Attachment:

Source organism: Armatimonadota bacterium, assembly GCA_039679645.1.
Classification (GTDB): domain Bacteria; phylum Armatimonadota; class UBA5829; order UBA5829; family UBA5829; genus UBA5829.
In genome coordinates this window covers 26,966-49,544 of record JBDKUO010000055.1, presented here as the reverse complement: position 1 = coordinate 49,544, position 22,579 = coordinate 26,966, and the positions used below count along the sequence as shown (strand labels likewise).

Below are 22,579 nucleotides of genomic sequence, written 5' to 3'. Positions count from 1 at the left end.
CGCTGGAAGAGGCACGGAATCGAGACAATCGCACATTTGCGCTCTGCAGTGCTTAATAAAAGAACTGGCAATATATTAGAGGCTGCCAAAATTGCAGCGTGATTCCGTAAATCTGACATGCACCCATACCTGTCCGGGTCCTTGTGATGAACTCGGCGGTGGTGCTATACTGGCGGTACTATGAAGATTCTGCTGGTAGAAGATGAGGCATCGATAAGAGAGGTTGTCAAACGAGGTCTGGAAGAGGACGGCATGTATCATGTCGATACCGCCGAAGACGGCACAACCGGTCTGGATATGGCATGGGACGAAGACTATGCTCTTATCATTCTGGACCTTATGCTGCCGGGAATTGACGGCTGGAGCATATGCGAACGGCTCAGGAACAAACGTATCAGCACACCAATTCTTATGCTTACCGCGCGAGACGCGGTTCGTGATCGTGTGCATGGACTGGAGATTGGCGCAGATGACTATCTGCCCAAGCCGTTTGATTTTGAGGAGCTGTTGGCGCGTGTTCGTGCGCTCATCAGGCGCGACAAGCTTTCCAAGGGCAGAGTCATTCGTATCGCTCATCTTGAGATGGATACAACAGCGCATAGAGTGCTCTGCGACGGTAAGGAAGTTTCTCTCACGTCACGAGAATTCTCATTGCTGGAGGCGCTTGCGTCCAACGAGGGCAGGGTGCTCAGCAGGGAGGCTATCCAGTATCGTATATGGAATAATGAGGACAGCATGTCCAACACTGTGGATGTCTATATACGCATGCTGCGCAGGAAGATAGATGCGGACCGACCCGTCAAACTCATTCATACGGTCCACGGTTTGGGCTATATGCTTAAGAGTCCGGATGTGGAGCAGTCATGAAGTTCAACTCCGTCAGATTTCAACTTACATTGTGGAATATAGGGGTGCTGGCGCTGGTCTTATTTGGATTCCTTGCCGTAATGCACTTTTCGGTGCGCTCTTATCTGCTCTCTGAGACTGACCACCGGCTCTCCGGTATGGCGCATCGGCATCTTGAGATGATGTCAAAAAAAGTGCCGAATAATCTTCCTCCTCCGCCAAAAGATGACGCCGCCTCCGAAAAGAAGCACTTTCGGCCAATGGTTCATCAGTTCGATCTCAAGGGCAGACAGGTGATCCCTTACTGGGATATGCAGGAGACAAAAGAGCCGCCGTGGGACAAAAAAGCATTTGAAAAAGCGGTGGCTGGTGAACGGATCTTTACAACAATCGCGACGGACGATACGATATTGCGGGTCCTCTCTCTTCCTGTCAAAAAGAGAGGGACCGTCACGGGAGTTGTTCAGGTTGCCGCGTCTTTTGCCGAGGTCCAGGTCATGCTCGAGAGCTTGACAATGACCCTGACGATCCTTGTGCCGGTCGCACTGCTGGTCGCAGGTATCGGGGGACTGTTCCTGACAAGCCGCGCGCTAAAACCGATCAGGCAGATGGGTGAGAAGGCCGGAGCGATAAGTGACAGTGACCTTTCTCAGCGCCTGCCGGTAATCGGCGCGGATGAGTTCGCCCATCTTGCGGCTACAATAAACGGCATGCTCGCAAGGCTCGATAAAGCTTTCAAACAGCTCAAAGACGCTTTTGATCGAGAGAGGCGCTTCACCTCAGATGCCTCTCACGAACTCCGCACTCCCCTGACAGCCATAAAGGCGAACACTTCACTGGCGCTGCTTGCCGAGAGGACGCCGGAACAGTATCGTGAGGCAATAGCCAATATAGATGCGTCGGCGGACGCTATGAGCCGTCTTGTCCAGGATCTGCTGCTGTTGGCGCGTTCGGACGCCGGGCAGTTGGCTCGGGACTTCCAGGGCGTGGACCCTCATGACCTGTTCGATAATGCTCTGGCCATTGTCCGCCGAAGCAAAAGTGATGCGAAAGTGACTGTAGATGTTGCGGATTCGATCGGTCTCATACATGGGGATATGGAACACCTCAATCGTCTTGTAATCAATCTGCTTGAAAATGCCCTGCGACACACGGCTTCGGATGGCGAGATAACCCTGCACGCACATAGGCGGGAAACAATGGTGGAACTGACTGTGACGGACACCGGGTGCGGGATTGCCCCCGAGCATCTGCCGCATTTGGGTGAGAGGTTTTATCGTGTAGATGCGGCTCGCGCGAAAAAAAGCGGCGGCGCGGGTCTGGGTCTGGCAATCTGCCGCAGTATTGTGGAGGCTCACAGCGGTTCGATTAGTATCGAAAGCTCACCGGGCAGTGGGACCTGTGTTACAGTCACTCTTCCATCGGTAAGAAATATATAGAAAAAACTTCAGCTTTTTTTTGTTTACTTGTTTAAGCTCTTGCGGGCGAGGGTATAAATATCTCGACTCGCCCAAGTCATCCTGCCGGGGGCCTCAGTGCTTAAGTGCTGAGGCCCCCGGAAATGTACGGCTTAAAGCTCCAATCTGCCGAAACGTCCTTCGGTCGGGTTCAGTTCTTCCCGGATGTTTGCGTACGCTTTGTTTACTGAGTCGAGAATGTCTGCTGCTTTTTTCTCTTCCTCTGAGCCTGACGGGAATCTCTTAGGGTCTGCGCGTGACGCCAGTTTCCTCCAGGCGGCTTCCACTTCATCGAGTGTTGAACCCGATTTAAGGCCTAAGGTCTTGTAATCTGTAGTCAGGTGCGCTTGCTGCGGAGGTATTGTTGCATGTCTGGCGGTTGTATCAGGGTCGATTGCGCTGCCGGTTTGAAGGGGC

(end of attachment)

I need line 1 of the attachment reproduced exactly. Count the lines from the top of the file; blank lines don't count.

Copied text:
Source organism: Armatimonadota bacterium, assembly GCA_039679645.1.